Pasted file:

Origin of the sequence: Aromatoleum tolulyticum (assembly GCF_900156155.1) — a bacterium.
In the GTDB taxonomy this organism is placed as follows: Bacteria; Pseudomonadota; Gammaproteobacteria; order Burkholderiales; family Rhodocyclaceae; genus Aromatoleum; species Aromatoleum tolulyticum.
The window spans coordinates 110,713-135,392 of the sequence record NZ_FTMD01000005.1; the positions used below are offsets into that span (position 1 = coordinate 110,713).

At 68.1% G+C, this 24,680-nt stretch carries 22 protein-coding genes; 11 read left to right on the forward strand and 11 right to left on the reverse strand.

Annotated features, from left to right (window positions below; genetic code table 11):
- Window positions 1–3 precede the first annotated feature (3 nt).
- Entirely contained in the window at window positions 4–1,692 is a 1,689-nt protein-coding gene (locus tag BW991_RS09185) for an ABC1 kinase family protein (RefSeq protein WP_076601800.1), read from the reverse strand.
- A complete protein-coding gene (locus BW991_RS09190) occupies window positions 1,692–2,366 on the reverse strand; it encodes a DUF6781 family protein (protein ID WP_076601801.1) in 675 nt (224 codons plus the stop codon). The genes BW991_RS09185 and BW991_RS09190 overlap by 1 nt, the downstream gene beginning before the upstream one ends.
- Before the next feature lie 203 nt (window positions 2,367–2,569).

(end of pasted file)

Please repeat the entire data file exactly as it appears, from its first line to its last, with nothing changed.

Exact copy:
Origin of the sequence: Aromatoleum tolulyticum (assembly GCF_900156155.1) — a bacterium.
In the GTDB taxonomy this organism is placed as follows: Bacteria; Pseudomonadota; Gammaproteobacteria; order Burkholderiales; family Rhodocyclaceae; genus Aromatoleum; species Aromatoleum tolulyticum.
The window spans coordinates 110,713-135,392 of the sequence record NZ_FTMD01000005.1; the positions used below are offsets into that span (position 1 = coordinate 110,713).

At 68.1% G+C, this 24,680-nt stretch carries 22 protein-coding genes; 11 read left to right on the forward strand and 11 right to left on the reverse strand.

Annotated features, from left to right (window positions below; genetic code table 11):
- Window positions 1–3 precede the first annotated feature (3 nt).
- Entirely contained in the window at window positions 4–1,692 is a 1,689-nt protein-coding gene (locus tag BW991_RS09185) for an ABC1 kinase family protein (RefSeq protein WP_076601800.1), read from the reverse strand.
- A complete protein-coding gene (locus BW991_RS09190) occupies window positions 1,692–2,366 on the reverse strand; it encodes a DUF6781 family protein (protein ID WP_076601801.1) in 675 nt (224 codons plus the stop codon). The genes BW991_RS09185 and BW991_RS09190 overlap by 1 nt, the downstream gene beginning before the upstream one ends.
- Before the next feature lie 203 nt (window positions 2,367–2,569).